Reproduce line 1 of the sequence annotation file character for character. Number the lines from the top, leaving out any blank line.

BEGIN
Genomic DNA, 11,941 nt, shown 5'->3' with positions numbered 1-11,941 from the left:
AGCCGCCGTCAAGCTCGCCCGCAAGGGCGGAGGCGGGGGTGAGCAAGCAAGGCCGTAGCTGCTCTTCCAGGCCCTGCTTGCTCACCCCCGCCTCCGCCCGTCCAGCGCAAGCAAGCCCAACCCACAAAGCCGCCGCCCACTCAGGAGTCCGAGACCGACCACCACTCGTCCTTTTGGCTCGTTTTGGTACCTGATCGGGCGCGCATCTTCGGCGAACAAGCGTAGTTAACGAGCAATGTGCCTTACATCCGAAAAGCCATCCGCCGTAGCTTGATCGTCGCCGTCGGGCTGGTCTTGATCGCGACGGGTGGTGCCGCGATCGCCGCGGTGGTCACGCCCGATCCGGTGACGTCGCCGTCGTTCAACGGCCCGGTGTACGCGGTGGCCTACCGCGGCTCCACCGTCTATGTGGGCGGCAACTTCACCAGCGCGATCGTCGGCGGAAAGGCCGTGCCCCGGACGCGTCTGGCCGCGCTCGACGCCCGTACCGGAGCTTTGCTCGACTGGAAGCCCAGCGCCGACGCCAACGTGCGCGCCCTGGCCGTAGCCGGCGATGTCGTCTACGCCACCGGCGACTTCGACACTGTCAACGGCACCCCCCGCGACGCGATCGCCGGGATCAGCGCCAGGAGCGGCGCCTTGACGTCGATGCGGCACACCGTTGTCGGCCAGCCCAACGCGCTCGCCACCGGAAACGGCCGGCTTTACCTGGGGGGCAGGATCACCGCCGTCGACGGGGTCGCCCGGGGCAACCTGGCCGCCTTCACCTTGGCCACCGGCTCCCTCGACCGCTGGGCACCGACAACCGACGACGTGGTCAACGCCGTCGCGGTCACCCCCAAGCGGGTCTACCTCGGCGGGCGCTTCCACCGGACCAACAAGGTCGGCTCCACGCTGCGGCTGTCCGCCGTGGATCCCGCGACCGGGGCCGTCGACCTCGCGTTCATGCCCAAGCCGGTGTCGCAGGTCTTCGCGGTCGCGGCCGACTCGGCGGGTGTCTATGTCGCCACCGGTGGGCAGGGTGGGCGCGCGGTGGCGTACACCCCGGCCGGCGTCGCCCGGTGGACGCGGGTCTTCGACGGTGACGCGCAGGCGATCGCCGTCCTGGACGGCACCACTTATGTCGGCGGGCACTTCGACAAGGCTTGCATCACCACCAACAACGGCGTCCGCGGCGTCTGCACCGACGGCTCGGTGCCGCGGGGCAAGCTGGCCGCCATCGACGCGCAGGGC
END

Genomic DNA, 11,941 nt, shown 5'->3' with positions numbered 1-11,941 from the left: